(24)  Maurice Copinger

He was educated at Trinity College, Dublin, where he took his B.A. degree in 1748. Upon his father's death in 1750 he, as his father's executor, filed a bill in the Court of Chancery against Maurice Keating Esq., and Robert Coppinger, Esq., for foreclosure in respect of certain property in the County of Kildare.  The decree is dated the 9th June, 1763 (the bill having been filed the 26th July, 1750), and it was ordered that the defendants should in three months from date pay to the plaintiff the sum of £3,390. 4s. 8d. with interest and costs, and thereupon the plaintiff should re-convey to the defendant the mortgaged lands and premises in the pleadings mentioned, viz. - The Scite, circuit, &c., of the Lordship, Hospital, Priory Manor or reputed Manor of St. John's, in or near Atty, in the County of Kildare, with the Rectories, Tythes, obligations, royalties, franchises, &c., thereunto or unto any part thereof belonging in the County of Kildare and Queen's County or either of them.  And in default of payment as aforesaid that the defendants should be barred and forever foreclosed all right and equity of redemption in or to the said premises, and that same or a competent part thereof should be sold by the Master by public court for payment of the said debt and interest.

On the 9th June, 1766, a grant was made to him in respect of his estate "Glinville, als. Glangfrehane," of a Friday market and two Fairs on 4th May and 3rd November.  Rent, 13s. 4d.[1]  His name appears in 1773 in a List of Gentlemen in the Commission of the Peace for the County of Cork.  He was in the Irish Parliament for a great number of years.  In 1770 he was appointed third serjeant, the patent bearing date the 12th July, and in 1774 he was appointed second serjeant, the patent bearing date the 19th July. It seems that in 1774 Hugh Carleton was appointed second Serjeant, and the patent to Copinger was revoked.  He was the author of one or two law books; one is called "Copinger's Abridgment."  He resided mostly in Dublin, and his house in William-street is still standing.  The adjoining row is called after him, Coppinger's Row.  In this row Thomas Moore, the poet, was born, and received the rudiments of his education.  Here also still stands a Court of Justice called the Court of Conscience, whereout were issued writs, and it was formerly a common saying in Dublin, "To be served with a Coppinger."  In a return of the population of the nineteen parishes and two deaneries of the City of Dublin, 1798, it appears that "Coppinger's Row" had a population of 29, 11 of which were males and 18 females, and that the number of inhabited houses were three, and one was waste.[2]  The Serjeant invariably spelt his name with one "p," and a book plate of his is in the possession of his grandson, Lieut.-Col. Copinger, shows that his arms were the old arms of the family and the crest the leg in armour.  After he had been married for thirteen years and having no child, he disposed of the family estate of Glenville.  One year after the sale, in 1780, a son, John James Copinger, was born to him.  His marriage settlement had only provided a jointure for his wife.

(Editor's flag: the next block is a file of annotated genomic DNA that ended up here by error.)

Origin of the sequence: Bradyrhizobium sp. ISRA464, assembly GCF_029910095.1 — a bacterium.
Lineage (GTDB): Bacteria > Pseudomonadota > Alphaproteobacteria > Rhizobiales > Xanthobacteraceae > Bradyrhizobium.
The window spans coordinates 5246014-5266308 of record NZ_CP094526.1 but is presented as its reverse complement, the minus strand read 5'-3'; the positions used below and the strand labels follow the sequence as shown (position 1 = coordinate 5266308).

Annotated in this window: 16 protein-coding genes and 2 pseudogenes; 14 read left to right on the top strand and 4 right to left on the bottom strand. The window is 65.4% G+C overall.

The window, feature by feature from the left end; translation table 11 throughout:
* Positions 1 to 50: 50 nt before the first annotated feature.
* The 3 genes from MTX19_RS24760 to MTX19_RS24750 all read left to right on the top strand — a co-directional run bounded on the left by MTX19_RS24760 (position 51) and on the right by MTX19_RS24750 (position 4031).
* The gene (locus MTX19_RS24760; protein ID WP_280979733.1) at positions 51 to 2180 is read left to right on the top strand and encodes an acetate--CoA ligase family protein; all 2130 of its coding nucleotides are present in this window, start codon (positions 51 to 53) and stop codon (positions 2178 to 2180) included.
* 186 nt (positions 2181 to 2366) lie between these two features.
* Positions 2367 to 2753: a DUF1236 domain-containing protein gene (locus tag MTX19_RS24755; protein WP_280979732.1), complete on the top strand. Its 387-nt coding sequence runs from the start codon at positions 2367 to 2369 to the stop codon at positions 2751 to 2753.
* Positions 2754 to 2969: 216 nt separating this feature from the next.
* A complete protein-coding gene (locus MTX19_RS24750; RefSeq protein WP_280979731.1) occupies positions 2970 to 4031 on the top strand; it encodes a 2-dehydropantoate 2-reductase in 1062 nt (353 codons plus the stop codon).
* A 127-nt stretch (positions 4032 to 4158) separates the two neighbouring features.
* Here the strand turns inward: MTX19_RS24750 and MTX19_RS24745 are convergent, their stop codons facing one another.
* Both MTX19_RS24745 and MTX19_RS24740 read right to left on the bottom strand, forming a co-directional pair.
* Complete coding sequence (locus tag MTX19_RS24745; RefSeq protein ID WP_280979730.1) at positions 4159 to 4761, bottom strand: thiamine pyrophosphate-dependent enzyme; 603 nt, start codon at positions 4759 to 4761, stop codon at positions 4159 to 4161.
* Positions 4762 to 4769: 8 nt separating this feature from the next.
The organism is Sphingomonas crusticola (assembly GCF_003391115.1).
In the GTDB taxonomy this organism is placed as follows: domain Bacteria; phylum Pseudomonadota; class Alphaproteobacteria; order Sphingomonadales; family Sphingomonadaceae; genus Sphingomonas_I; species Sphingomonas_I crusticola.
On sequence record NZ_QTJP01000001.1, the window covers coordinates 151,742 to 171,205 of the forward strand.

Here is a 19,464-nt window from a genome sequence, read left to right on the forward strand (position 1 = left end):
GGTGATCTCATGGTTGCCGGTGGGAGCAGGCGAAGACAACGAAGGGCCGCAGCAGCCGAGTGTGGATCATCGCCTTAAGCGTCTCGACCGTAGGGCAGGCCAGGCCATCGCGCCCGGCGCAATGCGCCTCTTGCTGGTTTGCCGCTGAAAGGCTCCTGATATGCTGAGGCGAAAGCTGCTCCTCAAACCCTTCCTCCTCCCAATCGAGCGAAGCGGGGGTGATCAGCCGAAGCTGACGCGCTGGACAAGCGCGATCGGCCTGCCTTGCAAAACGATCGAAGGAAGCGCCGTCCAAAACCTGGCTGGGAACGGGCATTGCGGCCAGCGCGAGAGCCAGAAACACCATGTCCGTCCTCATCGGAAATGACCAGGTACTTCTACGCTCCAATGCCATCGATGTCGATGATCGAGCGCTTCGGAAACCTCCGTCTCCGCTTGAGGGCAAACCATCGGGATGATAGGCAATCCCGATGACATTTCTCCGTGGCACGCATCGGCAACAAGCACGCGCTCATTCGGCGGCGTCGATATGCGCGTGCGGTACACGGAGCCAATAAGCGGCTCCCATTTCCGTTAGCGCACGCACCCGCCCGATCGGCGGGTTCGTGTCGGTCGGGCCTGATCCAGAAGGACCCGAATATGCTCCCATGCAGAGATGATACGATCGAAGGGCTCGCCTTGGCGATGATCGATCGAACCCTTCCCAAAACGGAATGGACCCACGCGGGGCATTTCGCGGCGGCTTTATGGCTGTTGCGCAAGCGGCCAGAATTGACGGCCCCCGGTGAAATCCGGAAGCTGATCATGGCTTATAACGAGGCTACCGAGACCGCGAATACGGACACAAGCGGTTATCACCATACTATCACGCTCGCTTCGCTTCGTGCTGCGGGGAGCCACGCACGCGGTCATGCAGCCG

It is not clear whether the sale was effected by the Serjeant himself or under a decree of the Court of Chancery, but it is certain that on the 10th May, 1773, a bill was filed by Theobald Woolfe against Maurice Copinger and his father-in-law, Hugh Henry Mitchell, and one William Alcock, and by a decree dated 24th December, 1778, it was ordered that the defendant Maurice Copinger should in three months pay to the defendant Alcock and his trustees, and to the plaintiff and the several creditors in the report in the cause mentioned, the several sums reported due to them with interest for the principal thereof till paid.  And in default thereof that the defendant, Maurice Copinger, and all deriving by, from, or under him, should be barred and for ever foreclosed all right and equity of redemption in or to the mortgaged lands and premises in the pleadings mentioned, and that the Master should sell by public cant the several towns, lands, tenements, &c., in the County of Cork, in the pleadings mentioned, viz., all those parts of Glannagtheaghan otherwise Glawnephieghan called East Graige, with the Wood and West Graige with the Mountain thereunto belonging, and the Commons containing 1634a 0r 2p.  Those parts of the same called Doone, Parknagrave, and Glynville, Little Moneen and Mount Pleasant, &c., together 6106a 1r 30p.  This decree was enrolled on the 20th June, 1780.

From the Index of King's and Queen's Letters, from 1649 to 1852, it appears that a pension of £500 was granted to the Serjeant's wife, 30th May, 1785.  On the 23rd December, 1793, this pension was revoked, and a pension of £800 a year was substituted in place thereof and limited in trust for the lives of herself and her son. So, too, a pension of £100 a year was, on the 15th June, 1813, granted to Jane Letitia, the widow of the Rev. John James Copinger, son of the above Serjeant.

[1] Grants of Fairs and Markets in County of Cork, enrolled in the Patent Rolls of the Court of Chancery, preserved in the Rolls Office, Dublin.  Brit. Mus., Eger. 76

[2] Whitelow and Walsh's Hist. of Dublin, vol.ii., App. II, xx.

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